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General Microbiology Section

As part of the Biological Sciences Bureau, the General Microbiology Section includes General bacteriology (or General Microbiology (GM), as we like to call it), Tuberculosis (TB), and Mycology. In the GM area, there are three primary benches, each with their particular analyses. The three benches are the Enteric Bench, the Miscellaneous Bench, and the Reference Bench. We have a separate laboratory area for routine processing and manipulation of TB, and an area for fungal testing. Each bench strives to serve the public of New Mexico with excellence in their own way, from assisting in identification by serotyping for surveillance of enteric pathogens on the Enteric Bench to screening patient specimens for Legionella on the Miscellaneous Bench to working up cultures for the Office of the Medical Investigator on the Reference Bench, and much more.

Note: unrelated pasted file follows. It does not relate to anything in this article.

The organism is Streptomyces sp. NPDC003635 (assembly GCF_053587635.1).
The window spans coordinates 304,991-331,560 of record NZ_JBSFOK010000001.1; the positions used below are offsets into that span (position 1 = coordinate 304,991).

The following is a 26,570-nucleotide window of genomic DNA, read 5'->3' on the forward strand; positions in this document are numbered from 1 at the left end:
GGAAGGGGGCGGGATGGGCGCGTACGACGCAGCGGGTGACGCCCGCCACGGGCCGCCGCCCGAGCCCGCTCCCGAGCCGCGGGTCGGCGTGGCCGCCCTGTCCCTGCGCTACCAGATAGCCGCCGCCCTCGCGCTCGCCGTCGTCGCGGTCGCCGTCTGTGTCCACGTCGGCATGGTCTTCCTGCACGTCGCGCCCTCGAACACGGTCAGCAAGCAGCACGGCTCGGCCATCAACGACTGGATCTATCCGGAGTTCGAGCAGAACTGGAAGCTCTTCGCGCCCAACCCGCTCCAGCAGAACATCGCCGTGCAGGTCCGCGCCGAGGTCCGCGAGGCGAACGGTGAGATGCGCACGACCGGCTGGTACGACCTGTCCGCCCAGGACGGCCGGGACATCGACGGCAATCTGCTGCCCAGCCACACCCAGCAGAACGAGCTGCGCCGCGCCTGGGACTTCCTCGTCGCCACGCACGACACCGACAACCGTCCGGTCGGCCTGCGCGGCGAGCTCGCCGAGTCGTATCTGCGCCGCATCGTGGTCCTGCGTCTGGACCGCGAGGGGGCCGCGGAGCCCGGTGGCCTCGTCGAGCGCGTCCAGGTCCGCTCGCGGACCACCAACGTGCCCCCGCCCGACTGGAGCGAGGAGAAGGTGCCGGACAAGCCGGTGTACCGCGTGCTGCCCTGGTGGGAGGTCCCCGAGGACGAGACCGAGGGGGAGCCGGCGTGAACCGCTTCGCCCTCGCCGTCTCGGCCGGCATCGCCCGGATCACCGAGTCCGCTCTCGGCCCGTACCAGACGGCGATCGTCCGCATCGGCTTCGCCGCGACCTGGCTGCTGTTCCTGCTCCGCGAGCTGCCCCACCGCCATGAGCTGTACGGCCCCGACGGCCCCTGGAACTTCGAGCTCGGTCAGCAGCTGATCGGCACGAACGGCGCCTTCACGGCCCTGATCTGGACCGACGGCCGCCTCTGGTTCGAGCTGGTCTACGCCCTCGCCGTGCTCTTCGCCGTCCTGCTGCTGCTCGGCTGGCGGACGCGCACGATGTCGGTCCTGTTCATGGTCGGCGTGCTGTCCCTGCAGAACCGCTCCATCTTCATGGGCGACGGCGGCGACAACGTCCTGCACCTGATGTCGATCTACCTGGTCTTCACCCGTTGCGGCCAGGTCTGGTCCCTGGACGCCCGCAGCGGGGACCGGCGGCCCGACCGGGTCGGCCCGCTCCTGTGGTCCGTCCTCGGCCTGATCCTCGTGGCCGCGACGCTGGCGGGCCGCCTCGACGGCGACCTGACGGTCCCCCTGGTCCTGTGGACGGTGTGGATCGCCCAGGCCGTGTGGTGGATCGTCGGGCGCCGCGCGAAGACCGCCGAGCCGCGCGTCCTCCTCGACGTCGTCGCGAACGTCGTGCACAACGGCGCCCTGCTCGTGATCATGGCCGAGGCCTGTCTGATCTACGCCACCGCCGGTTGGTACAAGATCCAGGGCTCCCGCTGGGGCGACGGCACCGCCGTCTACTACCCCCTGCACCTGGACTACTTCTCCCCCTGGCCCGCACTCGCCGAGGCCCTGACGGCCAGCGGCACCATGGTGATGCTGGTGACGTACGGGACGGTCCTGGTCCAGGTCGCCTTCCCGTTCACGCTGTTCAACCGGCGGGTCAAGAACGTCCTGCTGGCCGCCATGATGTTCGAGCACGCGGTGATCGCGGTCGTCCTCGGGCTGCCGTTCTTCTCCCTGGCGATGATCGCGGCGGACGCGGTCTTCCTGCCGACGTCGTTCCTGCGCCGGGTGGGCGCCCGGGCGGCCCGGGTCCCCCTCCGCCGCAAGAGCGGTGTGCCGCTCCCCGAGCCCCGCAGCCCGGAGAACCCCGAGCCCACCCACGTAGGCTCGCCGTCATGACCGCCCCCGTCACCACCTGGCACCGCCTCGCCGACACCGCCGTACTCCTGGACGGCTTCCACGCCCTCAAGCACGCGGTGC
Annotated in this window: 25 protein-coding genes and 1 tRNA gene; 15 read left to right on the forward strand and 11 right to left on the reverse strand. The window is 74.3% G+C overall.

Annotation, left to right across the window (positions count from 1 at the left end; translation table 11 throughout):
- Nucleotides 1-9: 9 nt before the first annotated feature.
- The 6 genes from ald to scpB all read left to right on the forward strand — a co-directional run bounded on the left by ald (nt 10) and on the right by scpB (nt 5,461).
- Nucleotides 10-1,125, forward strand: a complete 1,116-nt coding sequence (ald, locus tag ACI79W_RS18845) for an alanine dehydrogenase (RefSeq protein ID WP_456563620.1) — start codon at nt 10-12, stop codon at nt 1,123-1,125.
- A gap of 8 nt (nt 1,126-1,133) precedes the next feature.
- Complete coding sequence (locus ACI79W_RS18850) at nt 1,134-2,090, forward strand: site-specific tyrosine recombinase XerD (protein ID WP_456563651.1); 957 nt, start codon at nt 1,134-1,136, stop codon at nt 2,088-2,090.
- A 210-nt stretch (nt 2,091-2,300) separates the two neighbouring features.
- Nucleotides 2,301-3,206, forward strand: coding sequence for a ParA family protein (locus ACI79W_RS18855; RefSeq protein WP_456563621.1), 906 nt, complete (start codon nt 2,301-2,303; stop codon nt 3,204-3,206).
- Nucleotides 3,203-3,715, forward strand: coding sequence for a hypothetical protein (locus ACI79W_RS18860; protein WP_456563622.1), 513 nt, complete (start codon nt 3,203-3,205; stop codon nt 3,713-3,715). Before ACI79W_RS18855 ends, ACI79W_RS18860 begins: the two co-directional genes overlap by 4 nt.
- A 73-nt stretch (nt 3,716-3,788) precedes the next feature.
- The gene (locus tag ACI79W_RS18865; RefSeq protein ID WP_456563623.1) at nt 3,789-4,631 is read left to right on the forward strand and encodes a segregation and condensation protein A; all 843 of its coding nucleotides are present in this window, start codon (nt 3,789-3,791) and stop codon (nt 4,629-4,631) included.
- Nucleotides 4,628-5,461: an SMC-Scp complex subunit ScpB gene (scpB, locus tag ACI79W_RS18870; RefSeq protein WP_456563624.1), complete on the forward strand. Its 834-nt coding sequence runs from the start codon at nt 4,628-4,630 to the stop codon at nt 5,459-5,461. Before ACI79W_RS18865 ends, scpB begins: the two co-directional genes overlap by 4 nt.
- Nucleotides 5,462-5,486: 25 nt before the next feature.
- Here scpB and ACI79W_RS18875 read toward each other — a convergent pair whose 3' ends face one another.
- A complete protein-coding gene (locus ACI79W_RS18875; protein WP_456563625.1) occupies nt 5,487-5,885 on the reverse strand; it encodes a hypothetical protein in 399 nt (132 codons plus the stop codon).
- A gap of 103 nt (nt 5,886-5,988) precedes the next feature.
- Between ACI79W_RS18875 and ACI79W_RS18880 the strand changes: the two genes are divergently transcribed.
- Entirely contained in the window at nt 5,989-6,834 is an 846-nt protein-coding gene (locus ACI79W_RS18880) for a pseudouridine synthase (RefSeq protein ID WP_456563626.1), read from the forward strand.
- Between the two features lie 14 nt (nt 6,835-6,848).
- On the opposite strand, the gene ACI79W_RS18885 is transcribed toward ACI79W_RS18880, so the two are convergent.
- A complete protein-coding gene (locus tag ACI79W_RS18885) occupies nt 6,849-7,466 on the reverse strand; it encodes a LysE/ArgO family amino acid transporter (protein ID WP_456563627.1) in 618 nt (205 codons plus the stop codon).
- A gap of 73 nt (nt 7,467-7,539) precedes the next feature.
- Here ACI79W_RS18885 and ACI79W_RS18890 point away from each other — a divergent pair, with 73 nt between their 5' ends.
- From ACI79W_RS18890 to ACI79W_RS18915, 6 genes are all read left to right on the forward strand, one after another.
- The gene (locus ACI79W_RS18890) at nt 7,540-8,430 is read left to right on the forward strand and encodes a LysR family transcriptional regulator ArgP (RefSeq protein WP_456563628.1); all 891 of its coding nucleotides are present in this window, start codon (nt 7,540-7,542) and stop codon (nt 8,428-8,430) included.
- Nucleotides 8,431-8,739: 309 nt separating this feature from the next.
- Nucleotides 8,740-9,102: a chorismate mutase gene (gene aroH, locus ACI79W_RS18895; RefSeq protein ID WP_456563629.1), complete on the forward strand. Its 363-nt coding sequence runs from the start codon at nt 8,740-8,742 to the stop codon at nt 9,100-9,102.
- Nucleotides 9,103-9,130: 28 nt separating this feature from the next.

Recent Activity



Enteric Bench